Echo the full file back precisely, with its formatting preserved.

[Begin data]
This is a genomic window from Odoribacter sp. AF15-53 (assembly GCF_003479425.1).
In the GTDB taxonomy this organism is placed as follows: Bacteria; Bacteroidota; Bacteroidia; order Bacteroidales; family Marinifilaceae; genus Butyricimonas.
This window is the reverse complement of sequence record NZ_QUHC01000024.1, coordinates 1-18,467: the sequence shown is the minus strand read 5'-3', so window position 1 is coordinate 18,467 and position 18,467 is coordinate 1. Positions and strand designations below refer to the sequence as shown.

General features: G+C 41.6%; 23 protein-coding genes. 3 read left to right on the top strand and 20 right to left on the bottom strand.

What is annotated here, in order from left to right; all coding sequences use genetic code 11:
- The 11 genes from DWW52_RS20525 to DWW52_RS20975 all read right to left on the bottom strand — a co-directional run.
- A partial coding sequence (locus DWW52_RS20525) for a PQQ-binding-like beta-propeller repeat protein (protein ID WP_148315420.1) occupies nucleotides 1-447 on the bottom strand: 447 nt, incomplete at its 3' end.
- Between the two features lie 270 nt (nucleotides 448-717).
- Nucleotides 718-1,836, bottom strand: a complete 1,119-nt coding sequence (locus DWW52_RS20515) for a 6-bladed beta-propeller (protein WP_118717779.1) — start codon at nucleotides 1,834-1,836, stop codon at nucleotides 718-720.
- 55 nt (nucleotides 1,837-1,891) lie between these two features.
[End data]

This is a genomic window from Odoribacter sp. AF15-53 (assembly GCF_003479425.1).
In the GTDB taxonomy this organism is placed as follows: Bacteria; Bacteroidota; Bacteroidia; order Bacteroidales; family Marinifilaceae; genus Butyricimonas.
This window is the reverse complement of sequence record NZ_QUHC01000024.1, coordinates 1-18,467: the sequence shown is the minus strand read 5'-3', so window position 1 is coordinate 18,467 and position 18,467 is coordinate 1. Positions and strand designations below refer to the sequence as shown.

General features: G+C 41.6%; 23 protein-coding genes. 3 read left to right on the top strand and 20 right to left on the bottom strand.

What is annotated here, in order from left to right; all coding sequences use genetic code 11:
- The 11 genes from DWW52_RS20525 to DWW52_RS20975 all read right to left on the bottom strand — a co-directional run.
- A partial coding sequence (locus DWW52_RS20525) for a PQQ-binding-like beta-propeller repeat protein (protein ID WP_148315420.1) occupies nucleotides 1-447 on the bottom strand: 447 nt, incomplete at its 3' end.
- Between the two features lie 270 nt (nucleotides 448-717).
- Nucleotides 718-1,836, bottom strand: a complete 1,119-nt coding sequence (locus DWW52_RS20515) for a 6-bladed beta-propeller (protein WP_118717779.1) — start codon at nucleotides 1,834-1,836, stop codon at nucleotides 718-720.
- 55 nt (nucleotides 1,837-1,891) lie between these two features.